School of Medicine unveils Great Basin History of Medicine Photo Archive

2/15/2007 8:00:00 AM

The history of medicine can be traced back thousands of years to the time of the Ancient Greeks. Modern medicine, as it exists today, however has a much shorter but no less interesting story. In Nevada, that story begins with the frontier military medicine that was practiced in the Great Basin during the 19th century.
 
Now Nevada's medical history is also a story that, with just a few clicks of the mouse, can be viewed online thanks to the efforts of Anton Sohn, M.D., University of Nevada School of Medicine professor and pathology department chair, and Bonnie Ragains, a library technician with the School of Medicine's Savitt Medical Library.

Sohn, who acts as the medical school's resident historian, and Ragains, who handles information resources for the medical library, have worked tirelessly to upload more than 600 images from the Great Basin History of Medicine Photo Archive to the School of Medicine website.
 
"Nevada has a rich healthcare history," says Sohn.  "These photos tell our story.  They show us where we've been and how we've made it to where we are today. They also show us the possibilities of where we can go tomorrow."
 
The images available online represent just a portion of the School's collection of more than 7,000 photographs that tell the state's medical history. The photo collection documents more than 100 years of healthcare for Nevada citizens and includes images from the early days of the School of Medicine, the Nevada State Medical Association and member societies, the Reno Surgical Society, and early Nevada hospitals, doctors, nurses, dentists, and veterinarians.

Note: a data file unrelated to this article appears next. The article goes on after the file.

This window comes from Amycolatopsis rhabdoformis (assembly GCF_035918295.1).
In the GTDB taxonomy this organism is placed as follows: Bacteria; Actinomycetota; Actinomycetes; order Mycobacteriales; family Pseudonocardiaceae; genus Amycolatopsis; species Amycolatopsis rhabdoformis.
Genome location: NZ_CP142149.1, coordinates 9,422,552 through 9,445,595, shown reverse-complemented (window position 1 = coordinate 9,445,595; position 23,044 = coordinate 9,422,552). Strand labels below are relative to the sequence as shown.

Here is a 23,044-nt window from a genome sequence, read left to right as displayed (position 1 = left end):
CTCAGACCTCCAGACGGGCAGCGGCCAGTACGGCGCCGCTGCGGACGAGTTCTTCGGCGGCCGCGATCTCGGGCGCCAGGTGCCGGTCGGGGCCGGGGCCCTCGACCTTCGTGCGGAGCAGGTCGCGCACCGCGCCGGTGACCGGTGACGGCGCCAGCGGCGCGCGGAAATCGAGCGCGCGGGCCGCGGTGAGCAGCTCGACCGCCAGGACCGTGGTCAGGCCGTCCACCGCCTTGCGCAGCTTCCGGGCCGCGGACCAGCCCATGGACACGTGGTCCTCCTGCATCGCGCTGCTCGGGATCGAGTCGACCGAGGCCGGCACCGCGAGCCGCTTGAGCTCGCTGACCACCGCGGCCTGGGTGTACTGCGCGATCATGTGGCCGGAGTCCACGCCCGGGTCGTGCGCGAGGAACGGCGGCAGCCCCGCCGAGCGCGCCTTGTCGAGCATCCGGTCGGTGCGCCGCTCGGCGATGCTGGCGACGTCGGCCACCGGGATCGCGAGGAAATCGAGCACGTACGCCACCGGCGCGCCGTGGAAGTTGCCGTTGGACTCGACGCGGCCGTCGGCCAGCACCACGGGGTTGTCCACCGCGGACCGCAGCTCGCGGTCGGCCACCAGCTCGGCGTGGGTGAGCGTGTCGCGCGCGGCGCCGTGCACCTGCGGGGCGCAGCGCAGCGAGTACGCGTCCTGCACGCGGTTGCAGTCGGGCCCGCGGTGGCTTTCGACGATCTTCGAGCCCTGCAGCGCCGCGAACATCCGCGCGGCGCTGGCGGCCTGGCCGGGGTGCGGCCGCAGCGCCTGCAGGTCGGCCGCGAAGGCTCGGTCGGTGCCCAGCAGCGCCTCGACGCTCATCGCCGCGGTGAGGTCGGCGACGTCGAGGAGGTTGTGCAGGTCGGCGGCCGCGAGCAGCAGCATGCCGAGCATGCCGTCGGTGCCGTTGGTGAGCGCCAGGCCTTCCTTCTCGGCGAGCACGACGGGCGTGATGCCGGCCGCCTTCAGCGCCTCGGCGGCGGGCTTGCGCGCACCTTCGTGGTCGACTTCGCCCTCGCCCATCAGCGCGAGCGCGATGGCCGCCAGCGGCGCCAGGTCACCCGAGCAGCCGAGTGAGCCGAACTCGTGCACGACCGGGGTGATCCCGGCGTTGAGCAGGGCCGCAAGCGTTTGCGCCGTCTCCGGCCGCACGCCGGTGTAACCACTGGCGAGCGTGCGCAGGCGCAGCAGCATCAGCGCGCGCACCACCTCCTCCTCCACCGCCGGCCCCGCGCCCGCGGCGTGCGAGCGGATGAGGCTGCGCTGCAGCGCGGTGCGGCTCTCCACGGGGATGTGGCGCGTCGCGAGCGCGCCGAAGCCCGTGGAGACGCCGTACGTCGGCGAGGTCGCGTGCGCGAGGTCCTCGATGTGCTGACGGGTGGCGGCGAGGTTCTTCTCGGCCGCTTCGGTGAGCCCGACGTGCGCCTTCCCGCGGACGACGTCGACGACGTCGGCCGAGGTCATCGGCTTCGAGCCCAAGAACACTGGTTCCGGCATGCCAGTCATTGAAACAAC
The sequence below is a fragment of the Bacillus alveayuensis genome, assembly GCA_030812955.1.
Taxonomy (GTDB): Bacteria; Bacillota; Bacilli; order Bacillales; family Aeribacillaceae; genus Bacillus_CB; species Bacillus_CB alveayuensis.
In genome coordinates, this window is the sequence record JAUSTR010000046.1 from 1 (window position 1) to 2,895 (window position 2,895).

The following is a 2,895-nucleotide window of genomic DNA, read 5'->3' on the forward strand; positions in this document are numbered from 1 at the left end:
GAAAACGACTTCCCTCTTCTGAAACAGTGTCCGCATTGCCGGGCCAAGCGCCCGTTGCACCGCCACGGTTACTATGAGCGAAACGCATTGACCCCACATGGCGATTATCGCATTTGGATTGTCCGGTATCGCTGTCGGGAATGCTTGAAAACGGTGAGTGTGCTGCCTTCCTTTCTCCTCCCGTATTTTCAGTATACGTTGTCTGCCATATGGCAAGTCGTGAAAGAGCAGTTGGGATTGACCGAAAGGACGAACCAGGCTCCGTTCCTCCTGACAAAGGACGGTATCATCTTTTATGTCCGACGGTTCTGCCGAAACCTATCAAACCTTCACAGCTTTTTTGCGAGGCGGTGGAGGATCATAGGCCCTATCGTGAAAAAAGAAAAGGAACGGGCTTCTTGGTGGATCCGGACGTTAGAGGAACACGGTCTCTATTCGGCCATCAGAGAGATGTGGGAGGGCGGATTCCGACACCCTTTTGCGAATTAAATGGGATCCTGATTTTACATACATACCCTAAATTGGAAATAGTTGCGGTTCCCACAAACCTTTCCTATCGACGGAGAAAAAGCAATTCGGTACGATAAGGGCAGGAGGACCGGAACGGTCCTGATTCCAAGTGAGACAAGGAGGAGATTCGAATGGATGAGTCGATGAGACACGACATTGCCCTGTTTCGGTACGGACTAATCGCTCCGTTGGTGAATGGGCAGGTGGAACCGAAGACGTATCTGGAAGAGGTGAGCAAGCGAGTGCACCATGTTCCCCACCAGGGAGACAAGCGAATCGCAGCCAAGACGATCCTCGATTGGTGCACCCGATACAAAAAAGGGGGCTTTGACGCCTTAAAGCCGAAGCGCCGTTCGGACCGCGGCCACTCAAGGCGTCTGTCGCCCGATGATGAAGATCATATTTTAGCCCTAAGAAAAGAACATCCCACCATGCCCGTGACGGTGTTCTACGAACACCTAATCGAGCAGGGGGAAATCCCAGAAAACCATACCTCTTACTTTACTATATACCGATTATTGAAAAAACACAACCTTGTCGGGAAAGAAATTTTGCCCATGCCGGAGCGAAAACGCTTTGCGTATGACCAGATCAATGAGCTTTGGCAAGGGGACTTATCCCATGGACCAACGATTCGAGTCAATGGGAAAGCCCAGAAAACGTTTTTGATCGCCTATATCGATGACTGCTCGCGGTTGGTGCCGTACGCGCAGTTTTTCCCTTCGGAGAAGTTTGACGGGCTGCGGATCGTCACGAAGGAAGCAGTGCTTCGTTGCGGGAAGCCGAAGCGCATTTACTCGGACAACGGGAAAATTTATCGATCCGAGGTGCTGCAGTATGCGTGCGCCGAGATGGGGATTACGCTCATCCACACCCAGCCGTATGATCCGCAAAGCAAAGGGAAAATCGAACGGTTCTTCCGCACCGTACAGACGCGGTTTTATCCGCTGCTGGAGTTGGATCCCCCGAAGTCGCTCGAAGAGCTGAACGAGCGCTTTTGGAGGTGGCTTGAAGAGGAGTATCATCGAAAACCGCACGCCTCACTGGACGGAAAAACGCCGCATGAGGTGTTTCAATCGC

In addition to the digital collection, the School of Medicine also boasts an indexed collection of 35 mm slides and negatives which can be found in the Doctors Hood History of Medicine Library located within Savitt Medical Library in the Pennington Medical Education Building on the Reno campus.

The library, which is open to the public, also contains an antique medical instrument exhibit, more than 90 oral histories of prominent Nevadan medical figures, and books on the history of medicine.
 
The digital collection, which can be accessed at http://www.unr.edu/med/dept/hom/GBHOMPhotoArchive/, is offered to the public without copyright restrictions; however, the University of Nevada School of Medicine should be credited as the source for any image copied from the site.

Sohn and Ragains plan to continue uploading more of the collection of archival photographs to the online gallery. 


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